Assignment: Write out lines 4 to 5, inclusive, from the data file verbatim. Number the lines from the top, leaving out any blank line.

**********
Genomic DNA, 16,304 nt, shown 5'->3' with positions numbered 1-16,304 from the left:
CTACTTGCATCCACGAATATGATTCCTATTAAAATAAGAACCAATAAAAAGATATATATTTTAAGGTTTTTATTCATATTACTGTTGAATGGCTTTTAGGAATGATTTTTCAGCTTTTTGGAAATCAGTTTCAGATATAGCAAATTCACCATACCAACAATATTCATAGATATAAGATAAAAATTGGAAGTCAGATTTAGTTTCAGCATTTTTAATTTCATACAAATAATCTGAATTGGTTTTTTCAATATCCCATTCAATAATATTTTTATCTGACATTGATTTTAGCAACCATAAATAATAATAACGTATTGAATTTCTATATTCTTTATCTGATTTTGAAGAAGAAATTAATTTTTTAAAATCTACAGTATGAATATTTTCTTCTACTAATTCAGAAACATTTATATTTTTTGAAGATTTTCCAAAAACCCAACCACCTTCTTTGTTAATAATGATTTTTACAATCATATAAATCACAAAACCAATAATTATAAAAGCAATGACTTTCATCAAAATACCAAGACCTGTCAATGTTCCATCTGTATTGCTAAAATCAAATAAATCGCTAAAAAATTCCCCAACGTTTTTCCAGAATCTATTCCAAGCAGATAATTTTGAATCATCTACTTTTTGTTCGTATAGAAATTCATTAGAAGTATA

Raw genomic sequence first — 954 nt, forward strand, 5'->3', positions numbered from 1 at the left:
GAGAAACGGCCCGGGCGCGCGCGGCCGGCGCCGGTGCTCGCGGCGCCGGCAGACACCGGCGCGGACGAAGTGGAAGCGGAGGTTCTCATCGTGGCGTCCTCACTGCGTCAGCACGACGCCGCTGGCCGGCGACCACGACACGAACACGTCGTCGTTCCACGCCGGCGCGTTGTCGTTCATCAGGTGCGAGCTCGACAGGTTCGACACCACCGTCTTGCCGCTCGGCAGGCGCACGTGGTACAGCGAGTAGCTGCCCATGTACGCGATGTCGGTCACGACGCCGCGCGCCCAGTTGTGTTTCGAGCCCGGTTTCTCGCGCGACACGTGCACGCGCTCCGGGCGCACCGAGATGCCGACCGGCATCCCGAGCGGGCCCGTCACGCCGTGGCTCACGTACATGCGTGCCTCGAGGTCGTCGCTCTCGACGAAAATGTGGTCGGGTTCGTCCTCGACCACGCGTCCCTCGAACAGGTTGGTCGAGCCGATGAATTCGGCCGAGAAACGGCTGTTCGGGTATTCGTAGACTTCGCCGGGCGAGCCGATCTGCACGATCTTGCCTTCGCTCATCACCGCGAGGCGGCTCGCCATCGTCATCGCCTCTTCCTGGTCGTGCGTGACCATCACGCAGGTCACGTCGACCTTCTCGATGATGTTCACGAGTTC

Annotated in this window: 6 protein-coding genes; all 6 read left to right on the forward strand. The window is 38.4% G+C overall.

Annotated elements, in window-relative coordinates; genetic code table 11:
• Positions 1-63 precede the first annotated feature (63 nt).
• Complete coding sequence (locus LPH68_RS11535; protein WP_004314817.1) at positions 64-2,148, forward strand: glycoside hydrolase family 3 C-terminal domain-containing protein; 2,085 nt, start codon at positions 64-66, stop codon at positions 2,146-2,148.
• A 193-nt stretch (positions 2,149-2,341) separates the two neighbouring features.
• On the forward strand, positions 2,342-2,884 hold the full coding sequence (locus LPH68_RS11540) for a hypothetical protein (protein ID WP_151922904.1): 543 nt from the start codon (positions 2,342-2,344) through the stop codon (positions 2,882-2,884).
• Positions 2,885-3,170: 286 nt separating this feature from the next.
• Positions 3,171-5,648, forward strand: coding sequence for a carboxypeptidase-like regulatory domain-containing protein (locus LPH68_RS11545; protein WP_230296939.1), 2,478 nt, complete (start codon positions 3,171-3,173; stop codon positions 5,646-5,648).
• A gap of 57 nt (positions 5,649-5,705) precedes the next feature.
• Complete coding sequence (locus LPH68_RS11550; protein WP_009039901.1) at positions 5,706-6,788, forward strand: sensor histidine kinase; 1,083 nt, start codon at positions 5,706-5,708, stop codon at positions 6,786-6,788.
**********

GAGAAACGGCCCGGGCGCGCGCGGCCGGCGCCGGTGCTCGCGGCGCCGGCAGACACCGGCGCGGACGAAGTGGAAGCGGAGGTTCTCATCGTGGCGTCCTCACTGCGTCAGCACGACGCCGCTGGCCGGCGACCACGACACGAACACGTCGTCGTTCCACGCCGGCGCGTTGTCGTTCATCAGGTGCGAGCTCGACAGGTTCGACACCACCGTCTTGCCGCTCGGCAGGCGCACGTGGTACAGCGAGTAGCTGCCCATGTACGCGATGTCGGTCACGACGCCGCGCGCCCAGTTGTGTTTCGAGCCCGGTTTCTCGCGCGACACGTGCACGCGCTCCGGGCGCACCGAGATGCCGACCGGCATCCCGAGCGGGCCCGTCACGCCGTGGCTCACGTACATGCGTGCCTCGAGGTCGTCGCTCTCGACGAAAATGTGGTCGGGTTCGTCCTCGACCACGCGTCCCTCGAACAGGTTGGTCGAGCCGATGAATTCGGCCGAGAAACGGCTGTTCGGGTATTCGTAGACTTCGCCGGGCGAGCCGATCTGCACGATCTTGCCTTCGCTCATCACCGCGAGGCGGCTCGCCATCGTCATCGCCTCTTCCTGGTCGTGCGTGACCATCACGCAGGTCACGTCGACCTTCTCGATGATGTTCACGAGTTC

Annotated in this window: 6 protein-coding genes; all 6 read left to right on the forward strand. The window is 38.4% G+C overall.